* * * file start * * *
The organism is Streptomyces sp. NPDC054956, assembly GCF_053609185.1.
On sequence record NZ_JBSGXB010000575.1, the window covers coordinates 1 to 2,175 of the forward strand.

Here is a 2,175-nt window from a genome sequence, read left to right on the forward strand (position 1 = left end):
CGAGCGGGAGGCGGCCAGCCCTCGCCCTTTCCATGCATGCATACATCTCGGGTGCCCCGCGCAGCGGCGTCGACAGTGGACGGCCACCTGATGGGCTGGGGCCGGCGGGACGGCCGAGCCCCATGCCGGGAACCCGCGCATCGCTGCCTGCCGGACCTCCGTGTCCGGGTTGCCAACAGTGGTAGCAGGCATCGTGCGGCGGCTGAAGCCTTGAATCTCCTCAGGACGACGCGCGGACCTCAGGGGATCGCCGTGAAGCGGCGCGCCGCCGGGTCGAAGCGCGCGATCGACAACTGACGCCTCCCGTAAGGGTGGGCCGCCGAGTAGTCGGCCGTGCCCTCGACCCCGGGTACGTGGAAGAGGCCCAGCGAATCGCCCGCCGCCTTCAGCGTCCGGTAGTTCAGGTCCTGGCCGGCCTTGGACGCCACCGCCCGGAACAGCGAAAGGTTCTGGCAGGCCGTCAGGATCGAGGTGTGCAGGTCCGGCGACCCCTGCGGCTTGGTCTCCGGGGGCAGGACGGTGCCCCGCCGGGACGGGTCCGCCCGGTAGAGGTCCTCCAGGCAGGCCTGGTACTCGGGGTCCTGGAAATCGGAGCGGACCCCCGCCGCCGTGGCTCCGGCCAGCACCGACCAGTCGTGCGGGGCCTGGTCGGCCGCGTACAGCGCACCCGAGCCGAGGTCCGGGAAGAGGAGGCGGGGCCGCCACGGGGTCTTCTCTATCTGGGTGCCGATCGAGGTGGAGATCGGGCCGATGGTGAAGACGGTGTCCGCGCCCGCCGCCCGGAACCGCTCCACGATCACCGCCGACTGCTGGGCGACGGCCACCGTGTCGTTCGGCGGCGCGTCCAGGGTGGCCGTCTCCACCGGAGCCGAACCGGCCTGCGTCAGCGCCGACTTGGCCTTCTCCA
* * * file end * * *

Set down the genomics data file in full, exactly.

The organism is Streptomyces sp. NPDC054956, assembly GCF_053609185.1.
On sequence record NZ_JBSGXB010000575.1, the window covers coordinates 1 to 2,175 of the forward strand.

Here is a 2,175-nt window from a genome sequence, read left to right on the forward strand (position 1 = left end):
CGAGCGGGAGGCGGCCAGCCCTCGCCCTTTCCATGCATGCATACATCTCGGGTGCCCCGCGCAGCGGCGTCGACAGTGGACGGCCACCTGATGGGCTGGGGCCGGCGGGACGGCCGAGCCCCATGCCGGGAACCCGCGCATCGCTGCCTGCCGGACCTCCGTGTCCGGGTTGCCAACAGTGGTAGCAGGCATCGTGCGGCGGCTGAAGCCTTGAATCTCCTCAGGACGACGCGCGGACCTCAGGGGATCGCCGTGAAGCGGCGCGCCGCCGGGTCGAAGCGCGCGATCGACAACTGACGCCTCCCGTAAGGGTGGGCCGCCGAGTAGTCGGCCGTGCCCTCGACCCCGGGTACGTGGAAGAGGCCCAGCGAATCGCCCGCCGCCTTCAGCGTCCGGTAGTTCAGGTCCTGGCCGGCCTTGGACGCCACCGCCCGGAACAGCGAAAGGTTCTGGCAGGCCGTCAGGATCGAGGTGTGCAGGTCCGGCGACCCCTGCGGCTTGGTCTCCGGGGGCAGGACGGTGCCCCGCCGGGACGGGTCCGCCCGGTAGAGGTCCTCCAGGCAGGCCTGGTACTCGGGGTCCTGGAAATCGGAGCGGACCCCCGCCGCCGTGGCTCCGGCCAGCACCGACCAGTCGTGCGGGGCCTGGTCGGCCGCGTACAGCGCACCCGAGCCGAGGTCCGGGAAGAGGAGGCGGGGCCGCCACGGGGTCTTCTCTATCTGGGTGCCGATCGAGGTGGAGATCGGGCCGATGGTGAAGACGGTGTCCGCGCCCGCCGCCCGGAACCGCTCCACGATCACCGCCGACTGCTGGGCGACGGCCACCGTGTCGTTCGGCGGCGCGTCCAGGGTGGCCGTCTCCACCGGAGCCGAACCGGCCTGCGTCAGCGCCGACTTGGCCTTCTCCA